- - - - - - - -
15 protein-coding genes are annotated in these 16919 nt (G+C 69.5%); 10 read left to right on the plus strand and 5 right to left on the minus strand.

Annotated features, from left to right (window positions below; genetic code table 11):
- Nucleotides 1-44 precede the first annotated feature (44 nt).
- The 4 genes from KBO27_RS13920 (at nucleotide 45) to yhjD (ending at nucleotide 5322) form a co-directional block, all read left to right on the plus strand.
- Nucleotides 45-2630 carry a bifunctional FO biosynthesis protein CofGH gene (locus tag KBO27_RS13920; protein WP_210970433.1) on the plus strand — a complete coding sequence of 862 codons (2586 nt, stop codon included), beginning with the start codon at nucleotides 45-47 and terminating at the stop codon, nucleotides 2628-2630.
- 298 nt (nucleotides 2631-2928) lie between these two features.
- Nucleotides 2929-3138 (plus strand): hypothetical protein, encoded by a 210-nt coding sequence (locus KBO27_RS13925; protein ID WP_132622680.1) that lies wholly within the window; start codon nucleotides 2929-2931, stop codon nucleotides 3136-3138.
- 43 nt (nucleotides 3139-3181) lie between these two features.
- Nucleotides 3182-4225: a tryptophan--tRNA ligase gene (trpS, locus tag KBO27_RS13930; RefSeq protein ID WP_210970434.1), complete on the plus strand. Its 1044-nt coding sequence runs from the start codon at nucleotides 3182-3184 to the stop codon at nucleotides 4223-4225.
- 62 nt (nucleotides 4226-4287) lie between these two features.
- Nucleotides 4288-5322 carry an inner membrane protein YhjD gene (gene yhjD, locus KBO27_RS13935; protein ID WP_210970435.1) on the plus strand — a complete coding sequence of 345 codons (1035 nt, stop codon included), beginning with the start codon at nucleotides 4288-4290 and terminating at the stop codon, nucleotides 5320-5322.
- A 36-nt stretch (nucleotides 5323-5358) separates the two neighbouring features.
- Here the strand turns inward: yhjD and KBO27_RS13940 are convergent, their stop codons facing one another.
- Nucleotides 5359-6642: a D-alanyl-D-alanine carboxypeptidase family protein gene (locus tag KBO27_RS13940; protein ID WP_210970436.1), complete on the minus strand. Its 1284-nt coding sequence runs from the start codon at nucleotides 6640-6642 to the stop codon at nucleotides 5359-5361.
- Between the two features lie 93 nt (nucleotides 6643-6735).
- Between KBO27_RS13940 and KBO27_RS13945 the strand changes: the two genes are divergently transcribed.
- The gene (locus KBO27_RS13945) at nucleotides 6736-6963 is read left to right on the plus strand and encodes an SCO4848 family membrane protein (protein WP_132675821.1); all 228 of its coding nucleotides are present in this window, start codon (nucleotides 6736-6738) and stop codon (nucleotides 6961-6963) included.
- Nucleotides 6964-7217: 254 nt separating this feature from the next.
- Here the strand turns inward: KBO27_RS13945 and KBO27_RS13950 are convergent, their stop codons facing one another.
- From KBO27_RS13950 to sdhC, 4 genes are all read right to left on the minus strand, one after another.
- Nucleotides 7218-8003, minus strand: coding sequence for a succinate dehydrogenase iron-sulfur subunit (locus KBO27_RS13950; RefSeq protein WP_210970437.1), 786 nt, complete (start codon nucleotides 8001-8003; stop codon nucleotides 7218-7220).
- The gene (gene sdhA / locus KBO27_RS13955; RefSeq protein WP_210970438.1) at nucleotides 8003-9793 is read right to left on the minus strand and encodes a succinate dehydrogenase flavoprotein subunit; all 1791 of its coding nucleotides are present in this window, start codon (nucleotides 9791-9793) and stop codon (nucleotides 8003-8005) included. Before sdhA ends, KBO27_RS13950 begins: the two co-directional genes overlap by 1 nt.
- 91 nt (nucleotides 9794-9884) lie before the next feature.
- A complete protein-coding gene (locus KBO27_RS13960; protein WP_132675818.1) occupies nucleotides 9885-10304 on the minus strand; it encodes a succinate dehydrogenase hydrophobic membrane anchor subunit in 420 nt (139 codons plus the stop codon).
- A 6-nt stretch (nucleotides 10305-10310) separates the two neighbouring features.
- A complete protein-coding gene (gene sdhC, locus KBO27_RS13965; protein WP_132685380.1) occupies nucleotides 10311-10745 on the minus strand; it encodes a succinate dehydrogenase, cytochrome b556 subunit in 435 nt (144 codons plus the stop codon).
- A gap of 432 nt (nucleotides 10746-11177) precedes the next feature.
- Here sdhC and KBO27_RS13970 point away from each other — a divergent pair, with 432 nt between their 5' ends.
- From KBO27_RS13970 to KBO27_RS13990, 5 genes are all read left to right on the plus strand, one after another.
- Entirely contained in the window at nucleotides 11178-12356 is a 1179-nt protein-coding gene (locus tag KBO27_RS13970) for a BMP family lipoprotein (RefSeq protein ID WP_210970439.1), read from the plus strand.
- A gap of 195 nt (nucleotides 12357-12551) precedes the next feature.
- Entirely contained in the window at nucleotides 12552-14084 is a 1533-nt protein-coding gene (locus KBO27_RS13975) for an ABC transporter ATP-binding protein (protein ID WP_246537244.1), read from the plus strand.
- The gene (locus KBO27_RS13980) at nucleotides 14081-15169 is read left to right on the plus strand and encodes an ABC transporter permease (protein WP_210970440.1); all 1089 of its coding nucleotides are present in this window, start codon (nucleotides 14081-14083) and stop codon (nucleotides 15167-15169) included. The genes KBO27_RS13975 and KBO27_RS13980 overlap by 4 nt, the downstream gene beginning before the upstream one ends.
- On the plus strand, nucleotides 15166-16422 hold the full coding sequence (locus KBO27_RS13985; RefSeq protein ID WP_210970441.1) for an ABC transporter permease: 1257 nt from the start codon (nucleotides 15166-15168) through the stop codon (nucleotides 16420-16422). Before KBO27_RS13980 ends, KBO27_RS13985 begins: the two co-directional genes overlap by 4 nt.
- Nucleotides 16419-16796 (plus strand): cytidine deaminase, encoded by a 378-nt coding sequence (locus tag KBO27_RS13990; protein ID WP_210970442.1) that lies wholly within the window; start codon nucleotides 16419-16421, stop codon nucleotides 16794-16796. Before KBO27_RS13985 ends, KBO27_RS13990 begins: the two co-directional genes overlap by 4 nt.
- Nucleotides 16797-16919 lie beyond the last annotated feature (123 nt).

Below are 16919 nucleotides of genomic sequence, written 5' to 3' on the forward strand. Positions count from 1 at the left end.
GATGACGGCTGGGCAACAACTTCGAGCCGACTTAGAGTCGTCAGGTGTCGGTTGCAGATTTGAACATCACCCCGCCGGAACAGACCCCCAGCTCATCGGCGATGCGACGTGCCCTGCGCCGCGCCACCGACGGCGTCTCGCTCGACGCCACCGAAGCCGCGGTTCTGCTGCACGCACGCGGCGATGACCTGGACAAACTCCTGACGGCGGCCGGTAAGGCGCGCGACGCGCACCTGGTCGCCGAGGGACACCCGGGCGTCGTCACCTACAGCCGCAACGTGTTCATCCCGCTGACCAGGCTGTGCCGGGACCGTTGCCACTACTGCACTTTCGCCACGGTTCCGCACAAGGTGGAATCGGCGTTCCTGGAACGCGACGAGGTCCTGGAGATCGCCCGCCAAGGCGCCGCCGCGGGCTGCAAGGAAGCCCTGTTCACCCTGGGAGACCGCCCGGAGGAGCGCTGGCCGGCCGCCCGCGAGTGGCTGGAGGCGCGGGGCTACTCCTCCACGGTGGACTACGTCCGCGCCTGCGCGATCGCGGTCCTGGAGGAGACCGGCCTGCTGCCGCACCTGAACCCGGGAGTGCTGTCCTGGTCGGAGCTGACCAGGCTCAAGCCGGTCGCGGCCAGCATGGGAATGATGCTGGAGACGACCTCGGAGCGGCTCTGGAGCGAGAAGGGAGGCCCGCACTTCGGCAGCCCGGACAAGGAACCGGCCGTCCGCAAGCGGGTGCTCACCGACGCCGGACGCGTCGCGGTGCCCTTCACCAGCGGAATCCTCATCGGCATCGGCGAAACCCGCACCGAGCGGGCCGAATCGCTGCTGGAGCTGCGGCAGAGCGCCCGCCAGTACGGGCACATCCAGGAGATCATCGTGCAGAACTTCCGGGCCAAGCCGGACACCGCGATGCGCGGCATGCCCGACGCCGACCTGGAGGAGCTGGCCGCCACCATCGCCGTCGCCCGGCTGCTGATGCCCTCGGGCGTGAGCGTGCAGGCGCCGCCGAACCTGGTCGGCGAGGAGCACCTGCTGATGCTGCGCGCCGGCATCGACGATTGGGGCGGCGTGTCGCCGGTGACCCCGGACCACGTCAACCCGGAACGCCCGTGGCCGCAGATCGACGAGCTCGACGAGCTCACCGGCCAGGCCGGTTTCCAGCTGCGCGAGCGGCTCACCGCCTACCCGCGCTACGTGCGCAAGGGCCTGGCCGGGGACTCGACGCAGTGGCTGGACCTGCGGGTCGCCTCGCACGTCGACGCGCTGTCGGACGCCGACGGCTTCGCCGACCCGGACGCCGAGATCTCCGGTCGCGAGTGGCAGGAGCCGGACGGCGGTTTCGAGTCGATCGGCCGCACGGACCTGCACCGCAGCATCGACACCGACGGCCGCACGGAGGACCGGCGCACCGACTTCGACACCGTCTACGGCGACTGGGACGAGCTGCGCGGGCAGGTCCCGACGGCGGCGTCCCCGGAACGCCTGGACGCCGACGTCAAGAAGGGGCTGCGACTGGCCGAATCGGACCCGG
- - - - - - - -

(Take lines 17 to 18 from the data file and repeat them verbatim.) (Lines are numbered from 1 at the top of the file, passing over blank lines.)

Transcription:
- The gene (locus KBO27_RS13945) at nucleotides 6736-6963 is read left to right on the plus strand and encodes an SCO4848 family membrane protein (protein WP_132675821.1); all 228 of its coding nucleotides are present in this window, start codon (nucleotides 6736-6738) and stop codon (nucleotides 6961-6963) included.
- Nucleotides 6964-7217: 254 nt separating this feature from the next.